Community Cohesion, Identity and Diversity to be taught in schools

Schools Minister Jim Knight will launch a week of national events by visiting a trailblazing scheme this week where schools with largely white pupils in rural areas link with those with a majority of Muslim pupils in urban Bradford to develop understanding, appreciation and shared values.

Sir Keith Ajegbo's review of Diversity and Citizenship in the curriculum, published in January 2007 recommended a week in which schools focus on exploring issues of identity, diversity and shared values. This will mark its first year.

Classrooms during the week will also consider challenging issues around faith, community, history and ethnicity. The Ajegbo report found that white working class boys and girls have a negative perception of their British identity and can feel as disenfranchised and negative about their British identity as non-white pupils..

The Bradford model of school linking Mr Knight is visiting has proven very successful in promoting community cohesion and led to the Government investing £2m, supported by £1m donation from the Pears Foundation, to establish the Schools Linking Network in October 2007 to support all schools across the country to set up linking projects.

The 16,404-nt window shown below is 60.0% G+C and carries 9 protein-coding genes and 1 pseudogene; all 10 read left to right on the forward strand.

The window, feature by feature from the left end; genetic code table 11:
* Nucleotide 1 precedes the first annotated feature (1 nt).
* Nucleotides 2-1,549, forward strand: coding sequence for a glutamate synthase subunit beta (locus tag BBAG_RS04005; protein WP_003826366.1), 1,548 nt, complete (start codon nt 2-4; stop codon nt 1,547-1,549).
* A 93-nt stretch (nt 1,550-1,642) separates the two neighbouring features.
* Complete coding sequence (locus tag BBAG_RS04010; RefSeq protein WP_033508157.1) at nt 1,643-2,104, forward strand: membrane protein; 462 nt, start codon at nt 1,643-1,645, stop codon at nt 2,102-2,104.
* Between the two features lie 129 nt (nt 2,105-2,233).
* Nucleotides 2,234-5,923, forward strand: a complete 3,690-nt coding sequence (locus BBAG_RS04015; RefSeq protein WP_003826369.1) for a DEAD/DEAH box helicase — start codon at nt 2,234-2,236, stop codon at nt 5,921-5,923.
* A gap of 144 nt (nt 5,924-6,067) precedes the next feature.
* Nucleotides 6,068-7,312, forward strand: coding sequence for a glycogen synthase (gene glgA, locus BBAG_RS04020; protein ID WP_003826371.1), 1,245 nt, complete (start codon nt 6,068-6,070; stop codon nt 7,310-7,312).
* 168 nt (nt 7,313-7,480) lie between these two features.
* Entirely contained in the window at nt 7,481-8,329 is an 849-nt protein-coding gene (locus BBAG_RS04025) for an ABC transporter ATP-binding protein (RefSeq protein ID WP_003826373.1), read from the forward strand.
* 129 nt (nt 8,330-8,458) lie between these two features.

Over 500 schools have formally announced their intention to get involved in the week, and planned activities include:

* cultural video diaries;

* cultural celebrations of dance, food and drama;

* visits to places of worship;

* firming up national and international school links;

* local research and community projects around local history and geography fieldwork;

* school debates around values, identities and diversity;

* guest speakers from the community;

* working with museums, archives and libraries.

From September Ofsted will begin to inspect schools on their duty to promote community cohesion. Activities like Who Do We Think We Are? Week and school linking are key ways the government is suggesting schools can fulfill this duty.  It will also help students and teachers prepare for the new 'identity and diversity' strand of the citizenship curriculum - which will be taught from September.

Minister for Schools and Learners Jim Knight said:

"Every school has a moral responsibility, regardless of the social or ethnic make-up of its pupils, to educate children so that they can live in, work in and enjoy our diverse society. That is why Ofsted will be inspecting schools on how well they promote community cohesion from this September."

Sir Keith Ajegbo said:

"People migrate, people travel, people trawl the globe on the internet. We are a world on the move. But do we know who lives around us? Why we live where we do? What is good and bad about our neighbourhood?

"I hope that 'Who Do We Think We Are' week gives pupils the opportunity to look first at their local communities and to study the relationships, the triumphs and the tensions around them. We believe the journey begins at home and then moves outwards to the wider UK and global contexts."

Posted by Asif Yusuf

Publisher of Diversity Link



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